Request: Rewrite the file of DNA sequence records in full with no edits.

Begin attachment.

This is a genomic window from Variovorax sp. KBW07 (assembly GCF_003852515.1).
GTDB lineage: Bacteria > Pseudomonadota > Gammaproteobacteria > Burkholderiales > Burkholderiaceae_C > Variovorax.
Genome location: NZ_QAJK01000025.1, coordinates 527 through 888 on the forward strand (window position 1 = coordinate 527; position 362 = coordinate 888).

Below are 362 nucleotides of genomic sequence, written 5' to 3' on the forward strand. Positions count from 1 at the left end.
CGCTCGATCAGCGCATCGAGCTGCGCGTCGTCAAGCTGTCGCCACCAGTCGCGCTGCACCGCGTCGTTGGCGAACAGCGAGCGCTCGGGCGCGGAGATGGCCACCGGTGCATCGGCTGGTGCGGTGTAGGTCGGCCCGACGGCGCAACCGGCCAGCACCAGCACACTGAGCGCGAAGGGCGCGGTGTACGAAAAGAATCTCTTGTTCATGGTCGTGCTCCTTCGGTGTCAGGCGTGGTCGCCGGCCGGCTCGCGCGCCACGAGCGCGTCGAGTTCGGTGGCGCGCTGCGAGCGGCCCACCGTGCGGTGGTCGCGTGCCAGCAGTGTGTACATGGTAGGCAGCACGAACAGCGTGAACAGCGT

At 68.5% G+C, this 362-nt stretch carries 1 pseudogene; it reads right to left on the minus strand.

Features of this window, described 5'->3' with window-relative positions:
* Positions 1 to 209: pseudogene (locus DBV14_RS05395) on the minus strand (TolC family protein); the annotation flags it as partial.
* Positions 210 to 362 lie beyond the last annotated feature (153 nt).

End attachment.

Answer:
This is a genomic window from Variovorax sp. KBW07 (assembly GCF_003852515.1).
GTDB lineage: Bacteria > Pseudomonadota > Gammaproteobacteria > Burkholderiales > Burkholderiaceae_C > Variovorax.
Genome location: NZ_QAJK01000025.1, coordinates 527 through 888 on the forward strand (window position 1 = coordinate 527; position 362 = coordinate 888).

Below are 362 nucleotides of genomic sequence, written 5' to 3' on the forward strand. Positions count from 1 at the left end.
CGCTCGATCAGCGCATCGAGCTGCGCGTCGTCAAGCTGTCGCCACCAGTCGCGCTGCACCGCGTCGTTGGCGAACAGCGAGCGCTCGGGCGCGGAGATGGCCACCGGTGCATCGGCTGGTGCGGTGTAGGTCGGCCCGACGGCGCAACCGGCCAGCACCAGCACACTGAGCGCGAAGGGCGCGGTGTACGAAAAGAATCTCTTGTTCATGGTCGTGCTCCTTCGGTGTCAGGCGTGGTCGCCGGCCGGCTCGCGCGCCACGAGCGCGTCGAGTTCGGTGGCGCGCTGCGAGCGGCCCACCGTGCGGTGGTCGCGTGCCAGCAGTGTGTACATGGTAGGCAGCACGAACAGCGTGAACAGCGT

At 68.5% G+C, this 362-nt stretch carries 1 pseudogene; it reads right to left on the minus strand.

Features of this window, described 5'->3' with window-relative positions:
* Positions 1 to 209: pseudogene (locus DBV14_RS05395) on the minus strand (TolC family protein); the annotation flags it as partial.
* Positions 210 to 362 lie beyond the last annotated feature (153 nt).